Jump to the Recipe
If you’re just getting started with homemade pasta, this is the perfect recipe. Not only does it use just a few simple ingredients, it’s easy to form into a variety of shapes, or to adapt for different recipes.
I prefer pasta made with semolina flour to the regular “00” pasta flour, in terms of both texture and taste.
Semolina flour comes from durum wheat, and it is made by removing and purifying the coarse centers of the grain. You can also find semolina-type flour made from rice or corn.
Since my Italian friend never wrote down exact ingredient measurements for her recipes, I also referred to this article, just to confirm and standardize a few things when I wrote my own adaptation, which you will find here.
This basic recipe can be used to create a huge variety of different types. You can roll and cut your pasta into the styles and shapes that you prefer by hand, or you can choose to use a pasta machine. If you do choose to go the pasta machine route, it is worth the investment to purchase a good one.
Once your pasta is rolled and cut, you might also consider trying a pasta dryer, which is sort of like a wooden tree. I love these, and think they are very cute!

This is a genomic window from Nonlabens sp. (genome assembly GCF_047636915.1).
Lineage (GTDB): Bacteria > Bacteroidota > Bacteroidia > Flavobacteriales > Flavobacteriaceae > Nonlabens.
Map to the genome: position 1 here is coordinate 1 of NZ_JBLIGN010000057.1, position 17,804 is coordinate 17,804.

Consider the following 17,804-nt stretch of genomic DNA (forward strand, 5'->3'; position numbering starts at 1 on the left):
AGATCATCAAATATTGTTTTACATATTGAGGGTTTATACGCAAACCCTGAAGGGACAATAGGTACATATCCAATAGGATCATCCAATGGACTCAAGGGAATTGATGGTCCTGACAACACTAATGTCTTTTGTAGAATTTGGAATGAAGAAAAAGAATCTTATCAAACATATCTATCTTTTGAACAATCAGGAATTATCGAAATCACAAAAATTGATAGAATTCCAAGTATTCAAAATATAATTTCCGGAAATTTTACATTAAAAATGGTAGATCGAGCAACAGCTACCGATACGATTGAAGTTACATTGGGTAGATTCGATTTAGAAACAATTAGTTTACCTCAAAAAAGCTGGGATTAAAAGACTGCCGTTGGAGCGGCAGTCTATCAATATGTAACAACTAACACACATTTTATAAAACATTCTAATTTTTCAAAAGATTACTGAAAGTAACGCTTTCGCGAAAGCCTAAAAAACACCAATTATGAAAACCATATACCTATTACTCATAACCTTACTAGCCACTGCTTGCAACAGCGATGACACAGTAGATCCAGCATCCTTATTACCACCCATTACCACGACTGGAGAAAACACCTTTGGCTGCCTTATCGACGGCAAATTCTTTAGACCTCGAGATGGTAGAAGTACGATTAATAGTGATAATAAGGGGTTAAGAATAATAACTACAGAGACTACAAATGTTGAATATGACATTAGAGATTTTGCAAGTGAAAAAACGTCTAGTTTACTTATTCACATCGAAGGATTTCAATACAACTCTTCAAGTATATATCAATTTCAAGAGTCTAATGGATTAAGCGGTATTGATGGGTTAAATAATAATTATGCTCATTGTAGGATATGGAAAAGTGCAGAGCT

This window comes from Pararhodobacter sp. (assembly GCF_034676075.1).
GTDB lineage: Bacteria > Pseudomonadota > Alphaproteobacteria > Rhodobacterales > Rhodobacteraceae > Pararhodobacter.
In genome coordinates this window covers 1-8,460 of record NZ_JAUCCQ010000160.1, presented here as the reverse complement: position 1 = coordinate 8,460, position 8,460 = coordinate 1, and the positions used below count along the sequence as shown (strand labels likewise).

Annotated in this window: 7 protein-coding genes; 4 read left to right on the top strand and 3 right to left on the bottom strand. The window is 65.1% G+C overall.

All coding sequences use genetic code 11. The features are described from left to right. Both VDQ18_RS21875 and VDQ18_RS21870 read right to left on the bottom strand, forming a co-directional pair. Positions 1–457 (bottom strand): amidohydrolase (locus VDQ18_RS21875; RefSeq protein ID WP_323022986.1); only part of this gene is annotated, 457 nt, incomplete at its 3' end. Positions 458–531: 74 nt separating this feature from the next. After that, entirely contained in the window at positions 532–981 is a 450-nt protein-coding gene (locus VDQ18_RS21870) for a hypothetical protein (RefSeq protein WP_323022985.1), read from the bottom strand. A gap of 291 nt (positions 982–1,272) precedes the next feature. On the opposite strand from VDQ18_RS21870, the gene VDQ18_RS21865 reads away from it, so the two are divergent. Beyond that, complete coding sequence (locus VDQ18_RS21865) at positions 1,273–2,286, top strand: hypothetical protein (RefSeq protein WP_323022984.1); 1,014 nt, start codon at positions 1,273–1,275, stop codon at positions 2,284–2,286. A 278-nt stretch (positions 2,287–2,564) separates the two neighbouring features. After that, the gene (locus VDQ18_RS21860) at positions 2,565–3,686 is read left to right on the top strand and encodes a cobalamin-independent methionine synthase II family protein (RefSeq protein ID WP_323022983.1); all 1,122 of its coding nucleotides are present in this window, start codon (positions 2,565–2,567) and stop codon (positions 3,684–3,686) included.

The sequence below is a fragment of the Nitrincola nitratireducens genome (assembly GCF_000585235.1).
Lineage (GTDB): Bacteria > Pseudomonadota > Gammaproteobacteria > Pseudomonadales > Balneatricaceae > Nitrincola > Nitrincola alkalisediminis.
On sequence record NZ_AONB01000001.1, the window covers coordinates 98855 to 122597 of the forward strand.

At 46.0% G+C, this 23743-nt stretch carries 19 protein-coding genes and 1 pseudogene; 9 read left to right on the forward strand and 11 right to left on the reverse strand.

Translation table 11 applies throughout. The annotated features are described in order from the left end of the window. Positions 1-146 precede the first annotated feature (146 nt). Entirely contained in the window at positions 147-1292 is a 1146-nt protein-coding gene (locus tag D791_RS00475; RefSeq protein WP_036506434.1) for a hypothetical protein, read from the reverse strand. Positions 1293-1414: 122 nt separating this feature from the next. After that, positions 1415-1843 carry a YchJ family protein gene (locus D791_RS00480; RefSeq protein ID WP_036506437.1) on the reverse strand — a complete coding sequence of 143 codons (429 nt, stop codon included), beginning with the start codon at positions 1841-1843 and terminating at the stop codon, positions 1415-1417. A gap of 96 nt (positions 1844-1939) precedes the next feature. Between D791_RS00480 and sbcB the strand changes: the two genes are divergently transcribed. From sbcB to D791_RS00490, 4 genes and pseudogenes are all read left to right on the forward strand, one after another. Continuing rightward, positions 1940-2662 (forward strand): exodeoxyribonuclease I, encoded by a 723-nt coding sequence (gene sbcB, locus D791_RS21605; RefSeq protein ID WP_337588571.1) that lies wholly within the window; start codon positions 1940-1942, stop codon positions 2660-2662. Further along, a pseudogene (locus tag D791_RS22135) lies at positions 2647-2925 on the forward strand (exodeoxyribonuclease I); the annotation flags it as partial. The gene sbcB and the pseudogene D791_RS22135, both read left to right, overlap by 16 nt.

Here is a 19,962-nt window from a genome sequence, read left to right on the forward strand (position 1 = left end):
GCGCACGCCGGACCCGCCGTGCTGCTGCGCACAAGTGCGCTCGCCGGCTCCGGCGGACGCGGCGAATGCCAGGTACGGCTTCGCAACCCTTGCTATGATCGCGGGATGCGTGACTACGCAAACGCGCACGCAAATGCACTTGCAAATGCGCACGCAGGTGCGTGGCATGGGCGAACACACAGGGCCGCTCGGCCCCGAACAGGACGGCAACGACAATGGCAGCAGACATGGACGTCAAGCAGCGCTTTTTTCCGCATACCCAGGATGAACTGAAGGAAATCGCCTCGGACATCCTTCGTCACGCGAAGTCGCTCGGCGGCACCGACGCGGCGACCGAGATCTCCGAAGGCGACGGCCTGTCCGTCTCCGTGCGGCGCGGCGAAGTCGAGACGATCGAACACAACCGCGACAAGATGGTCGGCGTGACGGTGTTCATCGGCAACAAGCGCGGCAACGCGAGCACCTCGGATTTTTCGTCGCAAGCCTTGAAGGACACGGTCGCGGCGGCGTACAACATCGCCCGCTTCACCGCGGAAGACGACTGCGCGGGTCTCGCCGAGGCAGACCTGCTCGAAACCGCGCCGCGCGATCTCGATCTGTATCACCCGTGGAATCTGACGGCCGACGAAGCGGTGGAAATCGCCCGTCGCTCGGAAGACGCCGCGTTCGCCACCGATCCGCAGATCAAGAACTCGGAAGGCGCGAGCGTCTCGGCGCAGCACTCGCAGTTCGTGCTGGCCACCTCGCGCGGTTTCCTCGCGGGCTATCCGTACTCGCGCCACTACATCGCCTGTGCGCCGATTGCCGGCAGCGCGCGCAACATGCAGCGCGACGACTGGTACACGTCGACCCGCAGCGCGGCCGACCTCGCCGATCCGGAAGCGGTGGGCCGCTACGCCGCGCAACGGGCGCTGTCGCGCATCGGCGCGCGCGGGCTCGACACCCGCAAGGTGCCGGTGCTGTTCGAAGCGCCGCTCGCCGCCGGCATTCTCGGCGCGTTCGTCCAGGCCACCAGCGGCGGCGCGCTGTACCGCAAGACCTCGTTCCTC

Cooking by the Numbers
Step One – Nest Up Your Flour
Place the flour on a cool, smooth surface. A stainless steel prep table, marble slab, or a large wooden cutting board works best.
Mound up the flour and make a slight depression in the center so it forms what resembles a bird’s nest or a volcano.
Step Two – Add the Protein Structure
Beat the eggs (if you haven’t already done this) and add them and the salt (I like to use sea salt for this) to the well that you formed in the flour pile.
Step Three – Mix the Eggs into the Flour
Blend the egg and salt mixture into the flour with a fork. Be sure to incorporate the edges and ensure that the dough is well blended.
Step Four – Kneading
When the dough is well blended and has a firm consistency, dust the counter with semolina flour. Knead the dough with lightly floured hands until you are sure it is completely blended, and pliable enough to make the noodle or ravioli shapes you plan to use. This should take about 15 minutes.
You can also knead your dough with a powerful stand mixer, but I prefer the hands-on method.
Step Five – Rest
Form the dough into a ball and wrap it nice and tight with plastic wrap. Refrigerate for about half an hour.
This will further help to produce its elastic qualities, which will make it easier to form your pasta.
Step Six – Divide & Conquer
Dust your countertop with flour and split the dough ball into two parts, to make it easier to work with.
Flatten the ball until it is under an inch thick.
Step Seven – Dole It Out, Roll It Out
Dust a rolling pin with semolina flour, and place half of the dough on your floured counter. To roll it out, start by applying pressure while rolling the rolling pin away from you, and applying a little less pressure when rolling it back towards you.